Why The Westminster Terrorist Attack Was 37 Years In The Making...
By James Mills, Associate Partner & Mentorship Coach, Lighthouse International
The tragic events of last week's attack on London's Westminster Bridge has meant the sad loss of five human lives. The humbling reality is that all of these deaths were preventable, mainly because the origins of this attack do not come from ISIS or religious dogma, they come from a failure of society to ensure that the next generation is supported to develop into responsible citizens.
The attacker (Khalid Masood, originally called Adrian Ajao) started life full of potential as his school-friend Kenton Till shared his experiences of knowing him when he was aged 15 years old:
"Adrian was a bloody good footballer, one of the best players in the school. He was one of those kids who was very popular. He had a big personality and everyone liked him.
He was very bright and very good at chemistry."
What does this say?
Here we have a young man full of potential with everything going for him; bright, popular and athletic. He was, by all accounts, raised in a stable family environment, but in the space of less than three years, he went from someone with a promising future to receiving his first conviction for criminal damage in 1983. Kenton Till described an incident during this pivotal period when Adrian Ajao was going off the rails;
"I remember he came to a New Year’s party at my house with a group of lads who were drunk and on something and my parents asked them to leave. After that we sort of lost touch."
Adrian Ajao's friendship group was a massive influence in how the rest of his life would play out. This begs the question as to what actually happened at this time for so much potential to be wasted. What was going on the head and heart of a young man that meant that he would make the choices he made? Where was the mentorship, guidance and care required to give him the support he needed?
Sadly, much of Adrian Ajao's adult life was spent wrestling with personal demons; getting into scrapes, committing violent attacks and serving time in jail.
A situation involving his daughter also revealed that beyond the aggression and violent nature, there was a person capable of caring when needed as a parent;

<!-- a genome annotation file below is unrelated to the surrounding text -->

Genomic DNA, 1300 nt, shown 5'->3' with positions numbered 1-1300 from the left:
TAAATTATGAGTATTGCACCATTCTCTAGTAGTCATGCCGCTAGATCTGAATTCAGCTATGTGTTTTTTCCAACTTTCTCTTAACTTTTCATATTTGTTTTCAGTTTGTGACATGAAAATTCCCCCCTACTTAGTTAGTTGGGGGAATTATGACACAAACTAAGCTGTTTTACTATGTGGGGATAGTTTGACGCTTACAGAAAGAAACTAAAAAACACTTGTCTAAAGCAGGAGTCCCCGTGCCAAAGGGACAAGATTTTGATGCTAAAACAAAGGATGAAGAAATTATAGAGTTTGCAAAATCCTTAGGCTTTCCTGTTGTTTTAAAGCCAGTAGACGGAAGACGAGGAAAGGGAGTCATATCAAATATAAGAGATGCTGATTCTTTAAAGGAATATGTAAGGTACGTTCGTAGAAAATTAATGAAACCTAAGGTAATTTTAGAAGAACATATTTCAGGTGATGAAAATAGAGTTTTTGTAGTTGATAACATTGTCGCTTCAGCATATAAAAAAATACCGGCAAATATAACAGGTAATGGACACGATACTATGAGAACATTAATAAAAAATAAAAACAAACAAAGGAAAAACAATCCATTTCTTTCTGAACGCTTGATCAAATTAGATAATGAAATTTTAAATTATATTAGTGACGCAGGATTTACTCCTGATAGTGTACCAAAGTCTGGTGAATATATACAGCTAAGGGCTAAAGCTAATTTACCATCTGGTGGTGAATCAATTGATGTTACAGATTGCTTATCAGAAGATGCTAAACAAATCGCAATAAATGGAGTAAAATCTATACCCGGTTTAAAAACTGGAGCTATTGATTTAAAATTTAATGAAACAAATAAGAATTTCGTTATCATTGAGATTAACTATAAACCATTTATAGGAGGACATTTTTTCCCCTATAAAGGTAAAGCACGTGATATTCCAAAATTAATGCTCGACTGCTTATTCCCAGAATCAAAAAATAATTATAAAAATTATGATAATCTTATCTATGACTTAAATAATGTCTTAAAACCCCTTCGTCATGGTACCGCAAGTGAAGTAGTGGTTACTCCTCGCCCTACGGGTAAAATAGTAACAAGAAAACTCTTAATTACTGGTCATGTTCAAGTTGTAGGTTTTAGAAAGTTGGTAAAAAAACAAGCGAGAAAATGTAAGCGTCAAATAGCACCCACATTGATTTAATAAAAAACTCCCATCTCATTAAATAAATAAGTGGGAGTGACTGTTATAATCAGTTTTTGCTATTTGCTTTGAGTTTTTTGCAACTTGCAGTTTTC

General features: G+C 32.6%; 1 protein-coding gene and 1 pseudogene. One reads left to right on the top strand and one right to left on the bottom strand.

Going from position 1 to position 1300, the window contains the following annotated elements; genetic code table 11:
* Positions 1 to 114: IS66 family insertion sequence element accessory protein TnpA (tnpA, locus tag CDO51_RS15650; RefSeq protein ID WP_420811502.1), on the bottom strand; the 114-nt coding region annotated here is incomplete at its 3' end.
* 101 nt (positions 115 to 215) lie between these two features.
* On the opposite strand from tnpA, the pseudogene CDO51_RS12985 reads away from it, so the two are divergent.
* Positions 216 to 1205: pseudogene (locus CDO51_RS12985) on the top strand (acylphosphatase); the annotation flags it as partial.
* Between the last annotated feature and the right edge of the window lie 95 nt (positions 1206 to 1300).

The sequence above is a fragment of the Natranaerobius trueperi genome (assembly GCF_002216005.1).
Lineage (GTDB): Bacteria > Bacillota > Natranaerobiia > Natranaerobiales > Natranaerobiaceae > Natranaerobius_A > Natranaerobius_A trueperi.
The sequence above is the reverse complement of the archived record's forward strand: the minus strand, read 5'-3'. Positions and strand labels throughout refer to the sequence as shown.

"Ajao maintained contact with his daughters especially his youngest Andi, who at the age of 16 would suffer terrible injuries when hit by a lorry as she crossed the road on her way to school in 2008. It seems remarkable – given what would happen almost a decade later on Westminster Bridge –but Ajao would spend hours at his daughter’s bedside, praying for her recovery.
One neighbour recalled: "Andi was knocked down as she ran to get the school bus and she almost died. She was severely injured and her parents had to keep a bedside vigil. She was in hospital for ages and it took her a long time to fully recover."
We may blame family, school or his peers for how this man's life turned out; but ultimately as a developed society we need to take collective responsibility for how we support the next generation through their challenges to be the best they can be.
This is certainly not for one minute to condone the actions of Khalid Masood, he committed a hideous crime. However, each time we have a young person choose (or fall into) a life of crime, terrorism and destructive behaviour, then it's a sad reminder of how we have a failed as a society. We all have a responsibility to support our young people in whatever ways we can because what happens outside our front doors affects what happens inside them.
If there had been the necessary level of support for a young Adrian Ajao and his family to support him through his challenges and enable him to fulfil more of his potential through his adult life, then he most likely would have made different decisions and we would be reading very different headlines today.
Our thoughts and deepest condolences very much remain with the victims and those affected by last week's attack.